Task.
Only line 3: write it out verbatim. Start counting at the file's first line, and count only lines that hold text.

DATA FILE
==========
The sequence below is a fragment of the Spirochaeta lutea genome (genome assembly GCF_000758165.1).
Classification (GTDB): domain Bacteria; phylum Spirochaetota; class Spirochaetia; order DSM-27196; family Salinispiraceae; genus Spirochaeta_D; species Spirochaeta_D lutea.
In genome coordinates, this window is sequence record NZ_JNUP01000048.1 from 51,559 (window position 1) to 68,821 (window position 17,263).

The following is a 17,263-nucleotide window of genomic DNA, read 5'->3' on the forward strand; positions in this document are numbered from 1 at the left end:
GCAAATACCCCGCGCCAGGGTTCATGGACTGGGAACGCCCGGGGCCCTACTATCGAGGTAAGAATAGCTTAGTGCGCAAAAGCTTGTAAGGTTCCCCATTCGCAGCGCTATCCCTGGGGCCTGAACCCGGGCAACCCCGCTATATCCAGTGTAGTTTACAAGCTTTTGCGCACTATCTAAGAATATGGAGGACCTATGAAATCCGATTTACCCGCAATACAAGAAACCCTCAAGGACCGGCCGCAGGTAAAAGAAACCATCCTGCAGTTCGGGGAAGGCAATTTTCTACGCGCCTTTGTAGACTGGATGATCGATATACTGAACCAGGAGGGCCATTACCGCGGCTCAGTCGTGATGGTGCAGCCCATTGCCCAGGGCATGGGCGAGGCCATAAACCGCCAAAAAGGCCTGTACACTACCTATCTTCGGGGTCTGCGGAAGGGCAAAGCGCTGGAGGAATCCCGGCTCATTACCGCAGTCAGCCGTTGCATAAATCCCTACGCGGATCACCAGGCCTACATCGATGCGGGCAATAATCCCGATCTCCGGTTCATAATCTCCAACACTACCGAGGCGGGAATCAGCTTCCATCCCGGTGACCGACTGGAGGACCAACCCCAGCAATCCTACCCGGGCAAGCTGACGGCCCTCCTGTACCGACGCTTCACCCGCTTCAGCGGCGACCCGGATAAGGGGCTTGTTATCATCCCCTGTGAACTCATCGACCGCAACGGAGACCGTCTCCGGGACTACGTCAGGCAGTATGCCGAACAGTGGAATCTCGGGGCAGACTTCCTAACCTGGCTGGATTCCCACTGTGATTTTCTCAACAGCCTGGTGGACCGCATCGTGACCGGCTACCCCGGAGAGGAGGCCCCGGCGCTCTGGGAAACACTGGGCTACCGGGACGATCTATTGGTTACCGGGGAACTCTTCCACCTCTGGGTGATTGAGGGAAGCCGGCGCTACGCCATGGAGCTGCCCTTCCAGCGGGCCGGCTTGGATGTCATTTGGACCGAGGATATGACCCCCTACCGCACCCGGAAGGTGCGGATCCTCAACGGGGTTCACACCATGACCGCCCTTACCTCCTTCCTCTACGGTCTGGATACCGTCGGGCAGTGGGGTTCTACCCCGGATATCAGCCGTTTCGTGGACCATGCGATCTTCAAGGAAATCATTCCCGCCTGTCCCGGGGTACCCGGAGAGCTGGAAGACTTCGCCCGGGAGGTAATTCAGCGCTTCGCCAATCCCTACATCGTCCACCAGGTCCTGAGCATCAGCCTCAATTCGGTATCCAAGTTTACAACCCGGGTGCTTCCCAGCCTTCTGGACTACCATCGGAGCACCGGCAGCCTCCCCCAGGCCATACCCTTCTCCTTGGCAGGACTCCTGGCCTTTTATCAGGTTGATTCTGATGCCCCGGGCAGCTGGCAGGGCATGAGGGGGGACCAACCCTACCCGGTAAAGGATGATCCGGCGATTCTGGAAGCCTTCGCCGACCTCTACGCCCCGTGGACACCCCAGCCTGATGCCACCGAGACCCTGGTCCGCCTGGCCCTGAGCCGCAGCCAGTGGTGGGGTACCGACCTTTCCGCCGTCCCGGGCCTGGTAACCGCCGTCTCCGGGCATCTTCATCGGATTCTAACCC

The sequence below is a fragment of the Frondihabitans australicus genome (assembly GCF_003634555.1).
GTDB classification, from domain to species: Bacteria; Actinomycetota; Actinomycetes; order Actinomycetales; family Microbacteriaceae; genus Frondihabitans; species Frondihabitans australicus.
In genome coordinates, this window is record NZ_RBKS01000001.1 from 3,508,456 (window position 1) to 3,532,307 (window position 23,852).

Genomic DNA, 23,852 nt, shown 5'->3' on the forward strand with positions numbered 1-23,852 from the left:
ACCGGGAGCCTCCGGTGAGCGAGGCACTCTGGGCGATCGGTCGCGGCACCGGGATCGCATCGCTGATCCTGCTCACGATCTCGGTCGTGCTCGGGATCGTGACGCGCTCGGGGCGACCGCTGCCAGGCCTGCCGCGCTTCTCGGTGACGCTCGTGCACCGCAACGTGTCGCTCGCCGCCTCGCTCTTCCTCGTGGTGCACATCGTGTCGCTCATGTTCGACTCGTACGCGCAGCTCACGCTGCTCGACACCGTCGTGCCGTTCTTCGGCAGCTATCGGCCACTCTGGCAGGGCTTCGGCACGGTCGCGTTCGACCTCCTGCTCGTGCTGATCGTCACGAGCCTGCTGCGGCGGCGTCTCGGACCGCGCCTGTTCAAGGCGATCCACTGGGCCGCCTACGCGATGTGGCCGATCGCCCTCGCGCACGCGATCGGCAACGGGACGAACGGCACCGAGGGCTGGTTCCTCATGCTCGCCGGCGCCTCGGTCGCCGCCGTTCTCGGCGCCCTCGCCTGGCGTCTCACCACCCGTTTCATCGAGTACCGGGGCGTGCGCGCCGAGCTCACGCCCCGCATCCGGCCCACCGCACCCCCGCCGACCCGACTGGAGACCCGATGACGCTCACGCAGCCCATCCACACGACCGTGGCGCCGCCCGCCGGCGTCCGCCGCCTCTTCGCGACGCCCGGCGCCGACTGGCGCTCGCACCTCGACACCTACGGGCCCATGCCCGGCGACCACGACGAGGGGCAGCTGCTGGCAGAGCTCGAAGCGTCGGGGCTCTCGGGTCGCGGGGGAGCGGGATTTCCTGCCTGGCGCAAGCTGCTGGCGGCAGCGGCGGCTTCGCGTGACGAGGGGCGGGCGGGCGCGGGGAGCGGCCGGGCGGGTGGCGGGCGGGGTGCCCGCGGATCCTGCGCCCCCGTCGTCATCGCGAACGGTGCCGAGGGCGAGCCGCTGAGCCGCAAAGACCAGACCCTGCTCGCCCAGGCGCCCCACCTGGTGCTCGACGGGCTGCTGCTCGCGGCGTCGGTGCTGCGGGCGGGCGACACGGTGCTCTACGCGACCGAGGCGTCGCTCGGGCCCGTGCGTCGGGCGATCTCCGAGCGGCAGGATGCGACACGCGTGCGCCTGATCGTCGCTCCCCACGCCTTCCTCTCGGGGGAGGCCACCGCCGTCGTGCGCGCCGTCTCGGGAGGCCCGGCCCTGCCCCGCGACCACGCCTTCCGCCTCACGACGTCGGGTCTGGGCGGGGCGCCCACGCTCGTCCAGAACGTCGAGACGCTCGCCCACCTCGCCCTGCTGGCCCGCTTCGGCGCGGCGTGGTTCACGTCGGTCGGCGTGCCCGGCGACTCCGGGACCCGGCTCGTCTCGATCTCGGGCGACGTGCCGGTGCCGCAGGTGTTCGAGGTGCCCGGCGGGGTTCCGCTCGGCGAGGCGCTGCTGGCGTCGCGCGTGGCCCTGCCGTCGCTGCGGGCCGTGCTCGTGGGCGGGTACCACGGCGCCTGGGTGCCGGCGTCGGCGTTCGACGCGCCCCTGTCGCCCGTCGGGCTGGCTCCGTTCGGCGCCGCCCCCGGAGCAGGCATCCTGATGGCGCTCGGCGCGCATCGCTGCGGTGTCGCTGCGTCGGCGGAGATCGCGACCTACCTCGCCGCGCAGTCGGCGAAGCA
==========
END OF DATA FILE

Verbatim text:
In genome coordinates, this window is sequence record NZ_JNUP01000048.1 from 51,559 (window position 1) to 68,821 (window position 17,263).